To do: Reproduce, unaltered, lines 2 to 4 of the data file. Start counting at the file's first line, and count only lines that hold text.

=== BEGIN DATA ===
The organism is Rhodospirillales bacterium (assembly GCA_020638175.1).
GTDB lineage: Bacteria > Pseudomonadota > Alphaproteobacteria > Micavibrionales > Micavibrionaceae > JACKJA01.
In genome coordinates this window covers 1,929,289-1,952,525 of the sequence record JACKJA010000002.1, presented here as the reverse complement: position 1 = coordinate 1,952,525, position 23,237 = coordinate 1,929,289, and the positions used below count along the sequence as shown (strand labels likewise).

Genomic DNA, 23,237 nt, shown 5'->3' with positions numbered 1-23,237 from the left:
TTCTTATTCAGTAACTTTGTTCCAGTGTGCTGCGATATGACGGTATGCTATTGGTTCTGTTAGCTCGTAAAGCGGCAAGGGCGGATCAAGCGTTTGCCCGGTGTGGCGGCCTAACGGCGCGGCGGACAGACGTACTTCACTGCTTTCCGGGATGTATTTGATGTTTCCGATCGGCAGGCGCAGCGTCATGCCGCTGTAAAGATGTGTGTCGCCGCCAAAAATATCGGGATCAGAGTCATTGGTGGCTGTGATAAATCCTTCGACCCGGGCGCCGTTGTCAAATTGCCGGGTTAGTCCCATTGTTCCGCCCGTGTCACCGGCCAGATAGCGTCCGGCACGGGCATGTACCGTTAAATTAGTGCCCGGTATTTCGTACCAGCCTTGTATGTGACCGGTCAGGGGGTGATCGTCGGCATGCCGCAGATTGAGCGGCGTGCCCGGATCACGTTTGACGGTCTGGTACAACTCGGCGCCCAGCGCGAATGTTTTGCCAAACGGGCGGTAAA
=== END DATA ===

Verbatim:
GTDB lineage: Bacteria > Pseudomonadota > Alphaproteobacteria > Micavibrionales > Micavibrionaceae > JACKJA01.
In genome coordinates this window covers 1,929,289-1,952,525 of the sequence record JACKJA010000002.1, presented here as the reverse complement: position 1 = coordinate 1,952,525, position 23,237 = coordinate 1,929,289, and the positions used below count along the sequence as shown (strand labels likewise).

Genomic DNA, 23,237 nt, shown 5'->3' with positions numbered 1-23,237 from the left: